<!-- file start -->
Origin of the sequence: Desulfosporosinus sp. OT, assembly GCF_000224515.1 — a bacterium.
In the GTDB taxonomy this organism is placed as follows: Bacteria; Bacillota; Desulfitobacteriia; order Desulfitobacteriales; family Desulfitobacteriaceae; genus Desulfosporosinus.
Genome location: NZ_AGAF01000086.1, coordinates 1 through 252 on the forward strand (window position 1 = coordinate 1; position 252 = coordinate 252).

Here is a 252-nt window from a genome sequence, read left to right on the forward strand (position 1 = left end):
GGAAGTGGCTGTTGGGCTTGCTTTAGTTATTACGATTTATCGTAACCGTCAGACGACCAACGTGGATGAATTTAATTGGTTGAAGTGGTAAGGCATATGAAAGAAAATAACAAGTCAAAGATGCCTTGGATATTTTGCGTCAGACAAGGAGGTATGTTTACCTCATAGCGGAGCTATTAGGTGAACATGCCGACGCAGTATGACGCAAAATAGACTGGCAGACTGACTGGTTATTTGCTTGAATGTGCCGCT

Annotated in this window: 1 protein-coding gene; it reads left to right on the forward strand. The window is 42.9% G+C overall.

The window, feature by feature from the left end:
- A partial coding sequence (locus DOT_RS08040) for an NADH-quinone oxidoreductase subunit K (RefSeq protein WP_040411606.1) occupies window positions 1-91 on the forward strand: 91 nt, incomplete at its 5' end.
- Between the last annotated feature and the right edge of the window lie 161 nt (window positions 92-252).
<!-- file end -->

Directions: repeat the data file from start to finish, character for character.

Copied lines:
Origin of the sequence: Desulfosporosinus sp. OT, assembly GCF_000224515.1 — a bacterium.
In the GTDB taxonomy this organism is placed as follows: Bacteria; Bacillota; Desulfitobacteriia; order Desulfitobacteriales; family Desulfitobacteriaceae; genus Desulfosporosinus.
Genome location: NZ_AGAF01000086.1, coordinates 1 through 252 on the forward strand (window position 1 = coordinate 1; position 252 = coordinate 252).

Here is a 252-nt window from a genome sequence, read left to right on the forward strand (position 1 = left end):
GGAAGTGGCTGTTGGGCTTGCTTTAGTTATTACGATTTATCGTAACCGTCAGACGACCAACGTGGATGAATTTAATTGGTTGAAGTGGTAAGGCATATGAAAGAAAATAACAAGTCAAAGATGCCTTGGATATTTTGCGTCAGACAAGGAGGTATGTTTACCTCATAGCGGAGCTATTAGGTGAACATGCCGACGCAGTATGACGCAAAATAGACTGGCAGACTGACTGGTTATTTGCTTGAATGTGCCGCT

Annotated in this window: 1 protein-coding gene; it reads left to right on the forward strand. The window is 42.9% G+C overall.

The window, feature by feature from the left end:
- A partial coding sequence (locus DOT_RS08040) for an NADH-quinone oxidoreductase subunit K (RefSeq protein WP_040411606.1) occupies window positions 1-91 on the forward strand: 91 nt, incomplete at its 5' end.
- Between the last annotated feature and the right edge of the window lie 161 nt (window positions 92-252).